Advenio eAcademy at First European Education Summit

Earlier this month Advenio eAcademy represented by its Executive director, Mr. Stephen D’Alessandro, participated in the first European Education summit held in Brussels on the 25th January 2018. Hosted by Tibor Navracsics, EU Commissioner for Education, Culture, Youth and Sport, the Summit brought together EU education ministers, education practitioners, stakeholders and business leaders. The event comprised a series of plenary sessions with high level panel speakers followed by a number of parallel workshop sessions to allow for more detailed analysis of particular aspects of the topics covered in the plenary sessions. The scope of the Summit was thus to explore four critical issues:

The first critical issue was how better to address inequality in education systems. Education systems are primarily a local government priority and over the years it has become clear that different governments give different priorities to different aspects of education. Even within individual member countries, the result is that there are big differences in the quality of the educational services provided by many educational institutions. The need for greater consistency and a continued drive for improved quality was deemed to be essential.

The second critical issue dealt with how citizens can benefit from a future European Education Area. The tremendous contribution of the bologna Process which laid the foundations for the recognition of educational qualifications across Europe was seen as a crucial contribution towards the development of a European Education area in which common standards and best practices are more prevalent, giving students wider choices to broader learning options within both traditional academic and the more recent VET streams. This approach needed to meld both STEM and Arts subjects and not present students with an either or approach. The challenge was thus to integrate these into what was referred to as a STEAM approach, where all students were given appropriate foundations in both.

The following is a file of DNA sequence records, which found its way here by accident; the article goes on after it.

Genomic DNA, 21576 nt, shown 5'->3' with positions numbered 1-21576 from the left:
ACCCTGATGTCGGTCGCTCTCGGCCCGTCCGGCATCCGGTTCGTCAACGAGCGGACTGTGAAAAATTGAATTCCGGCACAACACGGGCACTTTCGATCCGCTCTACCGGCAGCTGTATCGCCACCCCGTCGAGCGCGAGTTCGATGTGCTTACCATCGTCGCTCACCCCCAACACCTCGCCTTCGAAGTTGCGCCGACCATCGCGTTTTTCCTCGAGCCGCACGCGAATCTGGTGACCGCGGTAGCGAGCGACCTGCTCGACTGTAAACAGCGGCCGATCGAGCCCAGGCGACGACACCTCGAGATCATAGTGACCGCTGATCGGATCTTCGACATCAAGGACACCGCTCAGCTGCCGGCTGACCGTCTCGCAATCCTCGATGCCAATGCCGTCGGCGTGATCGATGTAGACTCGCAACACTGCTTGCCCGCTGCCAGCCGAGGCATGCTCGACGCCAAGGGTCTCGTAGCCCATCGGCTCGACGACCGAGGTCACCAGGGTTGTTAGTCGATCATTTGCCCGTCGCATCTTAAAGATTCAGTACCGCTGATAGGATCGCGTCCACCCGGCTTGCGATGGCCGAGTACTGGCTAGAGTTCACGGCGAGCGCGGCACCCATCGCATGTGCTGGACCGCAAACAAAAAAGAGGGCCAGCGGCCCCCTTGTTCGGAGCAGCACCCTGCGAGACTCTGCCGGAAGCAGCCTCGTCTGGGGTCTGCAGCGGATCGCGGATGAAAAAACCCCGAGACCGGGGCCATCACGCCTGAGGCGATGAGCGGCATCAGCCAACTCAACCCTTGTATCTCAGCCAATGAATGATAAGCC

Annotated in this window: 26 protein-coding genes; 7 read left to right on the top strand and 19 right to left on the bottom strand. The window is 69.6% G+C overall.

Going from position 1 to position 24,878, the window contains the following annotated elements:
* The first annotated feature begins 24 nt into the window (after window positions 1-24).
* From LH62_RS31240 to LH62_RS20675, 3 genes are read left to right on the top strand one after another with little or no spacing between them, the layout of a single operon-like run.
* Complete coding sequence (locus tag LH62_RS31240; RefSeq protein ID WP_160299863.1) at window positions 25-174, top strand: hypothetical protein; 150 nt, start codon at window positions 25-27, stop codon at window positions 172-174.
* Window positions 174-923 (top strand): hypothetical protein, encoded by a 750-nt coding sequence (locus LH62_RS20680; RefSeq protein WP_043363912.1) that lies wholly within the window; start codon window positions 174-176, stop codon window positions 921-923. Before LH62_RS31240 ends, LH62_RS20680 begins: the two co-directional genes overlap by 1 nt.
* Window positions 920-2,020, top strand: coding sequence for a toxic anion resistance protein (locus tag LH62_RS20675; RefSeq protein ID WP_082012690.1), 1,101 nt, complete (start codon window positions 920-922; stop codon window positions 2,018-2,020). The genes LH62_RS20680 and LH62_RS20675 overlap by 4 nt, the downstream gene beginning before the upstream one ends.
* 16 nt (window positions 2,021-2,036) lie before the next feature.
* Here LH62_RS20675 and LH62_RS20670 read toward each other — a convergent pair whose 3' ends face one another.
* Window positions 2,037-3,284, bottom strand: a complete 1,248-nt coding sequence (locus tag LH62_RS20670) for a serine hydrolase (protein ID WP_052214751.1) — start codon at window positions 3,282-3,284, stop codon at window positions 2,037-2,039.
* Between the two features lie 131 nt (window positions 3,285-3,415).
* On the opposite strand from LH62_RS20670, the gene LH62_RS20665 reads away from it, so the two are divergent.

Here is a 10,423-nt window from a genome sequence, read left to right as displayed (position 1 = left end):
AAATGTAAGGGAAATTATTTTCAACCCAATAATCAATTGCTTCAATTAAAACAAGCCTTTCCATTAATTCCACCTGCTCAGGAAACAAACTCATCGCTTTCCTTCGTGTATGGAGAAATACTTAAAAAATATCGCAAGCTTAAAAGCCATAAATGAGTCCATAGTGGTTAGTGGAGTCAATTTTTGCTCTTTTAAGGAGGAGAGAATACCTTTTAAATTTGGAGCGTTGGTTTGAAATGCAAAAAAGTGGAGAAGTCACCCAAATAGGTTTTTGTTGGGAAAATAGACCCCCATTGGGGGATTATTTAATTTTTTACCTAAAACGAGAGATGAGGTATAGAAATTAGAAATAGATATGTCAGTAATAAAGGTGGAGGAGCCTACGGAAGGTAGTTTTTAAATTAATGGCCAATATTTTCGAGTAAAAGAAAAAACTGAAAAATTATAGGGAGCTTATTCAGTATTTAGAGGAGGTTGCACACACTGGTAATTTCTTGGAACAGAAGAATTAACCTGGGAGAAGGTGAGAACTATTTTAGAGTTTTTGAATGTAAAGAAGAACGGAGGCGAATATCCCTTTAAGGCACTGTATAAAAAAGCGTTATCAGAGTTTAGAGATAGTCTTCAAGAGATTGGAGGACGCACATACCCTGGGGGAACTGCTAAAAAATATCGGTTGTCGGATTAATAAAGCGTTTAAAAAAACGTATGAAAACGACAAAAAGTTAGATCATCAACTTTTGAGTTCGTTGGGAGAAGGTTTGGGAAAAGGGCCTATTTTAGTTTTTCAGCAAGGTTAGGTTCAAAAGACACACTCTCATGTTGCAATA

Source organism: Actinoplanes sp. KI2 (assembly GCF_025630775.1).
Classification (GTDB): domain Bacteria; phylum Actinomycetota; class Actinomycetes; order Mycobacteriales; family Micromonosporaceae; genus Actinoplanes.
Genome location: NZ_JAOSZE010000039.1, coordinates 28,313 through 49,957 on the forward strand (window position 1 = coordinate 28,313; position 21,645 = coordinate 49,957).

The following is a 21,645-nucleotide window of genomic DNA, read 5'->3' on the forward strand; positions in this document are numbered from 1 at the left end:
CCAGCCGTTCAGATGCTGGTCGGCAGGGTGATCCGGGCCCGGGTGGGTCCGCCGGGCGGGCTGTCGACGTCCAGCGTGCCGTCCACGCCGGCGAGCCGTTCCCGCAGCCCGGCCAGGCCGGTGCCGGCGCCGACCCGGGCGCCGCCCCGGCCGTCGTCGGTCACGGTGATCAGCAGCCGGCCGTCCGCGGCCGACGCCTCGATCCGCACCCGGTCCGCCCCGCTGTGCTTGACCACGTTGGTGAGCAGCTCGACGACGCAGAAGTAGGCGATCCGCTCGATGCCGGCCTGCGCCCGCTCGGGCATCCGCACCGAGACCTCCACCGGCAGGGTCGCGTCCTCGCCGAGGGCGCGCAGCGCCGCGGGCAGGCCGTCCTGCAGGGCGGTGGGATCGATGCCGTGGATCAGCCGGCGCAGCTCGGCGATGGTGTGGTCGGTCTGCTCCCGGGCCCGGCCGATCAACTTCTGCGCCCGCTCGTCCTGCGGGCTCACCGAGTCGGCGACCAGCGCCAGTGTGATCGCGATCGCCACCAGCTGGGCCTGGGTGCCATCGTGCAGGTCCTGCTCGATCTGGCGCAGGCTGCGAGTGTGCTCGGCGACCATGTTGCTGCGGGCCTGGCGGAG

The third focused on how education can help transmit our common values. The resounding success of the Erasmus and Erasmus+ mobility programmes was given as a tangible example how the cultural shock of living and studying in a foreign country was a powerful lifelong learning experience for students. The general consensus being that more student exchanges should be encouraged, not only on an individual basis at tertiary level of education, but also at a school level at secondary and even primary levels. The exchange programmes were seen to be fundamental to giving students the opportunity to get first-hand experience and understand better the shared values and different cultures within Europe.

The fourth critical issue sought to identify what competences will be needed for the decades to come. The challenge in this regard was to focus on providing the skills through which students learnt to learn as today we did not know what needed to be learnt for tomorrow’s challenges. This approach called for more open approaches to formal education at all levels. It called for continued investment in upgrading the teaching profession to enable these front line personnel to better interact with students within systems and practices which recognized the importance of creativity and problem solving.

Congratulations to the Commissioner and organizing team for a very well organized event which presented excellent opportunities for exchange of ideas and discussion of best practices in the workshop classes.